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  • Review by Faye Coulman

WE'RE ALL MAD HERE: An interview with Zornheym's Tomas 'Zorn' Nilsson

Having spent the better part of the past two decades relentlessly honing his lacerating, reverb-laden craft in a variety of extreme outfits and incarnations, few careers have proved more intense and all-consuming than that of ex-Dark Funeral guitarist Tomas ‘Zorn’ Nilsson. So much so, in fact, that the musician’s lifelong ambition for something altogether more challenging and grandiose would go frustratingly unrealised for many ceaselessly chaotic years. That is, until now…

“When I didn’t have anything else to occupy my attention, I sat down for a whole summer, watched a ton of movies and documentaries about serial killers, and one night finally decided just to throw myself into it,” comments Zornheym founder Tomas ‘Zorn’ Nilsson on the pivotal, career-defining moment at which he finally set about making his lifelong dreams a tangible reality. With a relentlessly industrious musical background numbering four illustrious years handling bass duties for Dark Funeral, Nilsson is certainly no stranger to challenging artistic territories. And by 2014, the multi-talented axeman was already restless for a fresh creative venture, and that same year subsequently parted ways with the band in order to devote his full, undivided attention to bringing this ambitious new project to fruition. But for all the musician’s seasoned wealth of experience, nothing could quite equip him for the mammoth investment of energy and compositional ingenuity that was to follow. From Tomas’ intensive study of classical music to consultation with artists and painstakingly thorough historic research, it’s unsurprising that the guitarist approached this tremendous project with no small amount of trepidation.

“At some point in the beginning I started questioning myself a lot, like, why didn’t I do it earlier?” Tomas expands. “But since those early days I’ve learned a lot, I’ve travelled the world a lot and I’ve played a lot. I think sometimes you start with something a little later in life because something like this is just so massive it’s hard to know where to even begin with it. I remember when I had like, three songs written and simply just to sit down and start to write the first lyric line felt like a huge process. To go there mentally and just write the song as part of a greater concept and keep a red thread running through it in its entirety. But I think we managed to do that and it’s very well thought through and you can definitely follow a continual thread running throughout the whole album. Looking back on it all now, I don’t think I was ready to do that when I was like, 22.”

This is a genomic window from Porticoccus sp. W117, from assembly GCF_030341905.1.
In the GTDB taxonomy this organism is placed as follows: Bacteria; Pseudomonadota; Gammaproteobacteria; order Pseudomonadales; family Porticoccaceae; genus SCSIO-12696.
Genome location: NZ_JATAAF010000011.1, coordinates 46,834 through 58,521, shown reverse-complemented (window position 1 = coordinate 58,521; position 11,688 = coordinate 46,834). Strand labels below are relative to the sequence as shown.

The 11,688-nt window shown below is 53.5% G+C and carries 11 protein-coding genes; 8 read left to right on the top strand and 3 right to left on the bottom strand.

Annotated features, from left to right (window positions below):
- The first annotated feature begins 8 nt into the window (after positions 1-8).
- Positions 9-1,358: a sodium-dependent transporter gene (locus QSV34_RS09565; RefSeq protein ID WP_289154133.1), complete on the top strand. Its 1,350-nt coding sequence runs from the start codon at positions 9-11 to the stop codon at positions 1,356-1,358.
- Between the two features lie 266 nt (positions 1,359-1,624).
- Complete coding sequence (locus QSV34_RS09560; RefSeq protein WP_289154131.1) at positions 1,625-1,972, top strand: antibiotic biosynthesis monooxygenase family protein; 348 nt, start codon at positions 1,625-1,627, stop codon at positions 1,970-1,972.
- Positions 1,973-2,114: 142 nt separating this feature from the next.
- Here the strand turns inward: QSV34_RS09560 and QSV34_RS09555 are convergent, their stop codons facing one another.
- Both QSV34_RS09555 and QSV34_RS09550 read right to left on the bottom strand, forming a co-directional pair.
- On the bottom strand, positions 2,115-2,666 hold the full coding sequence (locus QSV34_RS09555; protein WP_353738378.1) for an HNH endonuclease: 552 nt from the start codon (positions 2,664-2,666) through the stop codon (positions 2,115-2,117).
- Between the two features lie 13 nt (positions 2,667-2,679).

Finding himself finally at liberty to pursue this long dreamed-about ambition, it was with unreserved enthusiasm and conviction that Tomas threw himself headlong into the richly absorbing writing process that followed. Painstakingly blending visceral cuts of madly accelerative death metal and coldly majestic tremolo alongside luxuriantly expansive orchestral trappings, this unique melange of influences rapidly began to take shape in precise accordance with its creator’s deeply personal artistic vision. But however firmly anchored in Tomas’ uniquely imagined original concepts, it wasn’t until the songs had been further honed and developed by his insightful fellow bandmates that they could ever be considered fully complete.

Tomas explains, “That’s also something I always had in the back of my mind, that I wanted to do things differently as well as doing something with an orchestra. In the past I’ve been in bands where you start the band and everyone is agreeing that we should have this particular type of influences or that. But what I think is heavy metal and what you think is heavy metal is something very different because we all have different references and preferences. So this time around I really wanted to write the songs and then present them to people and be like, this is how it sounds, I would like you to be a part of this and make this better together, but this is how it’s going to sound,” he stresses pointedly.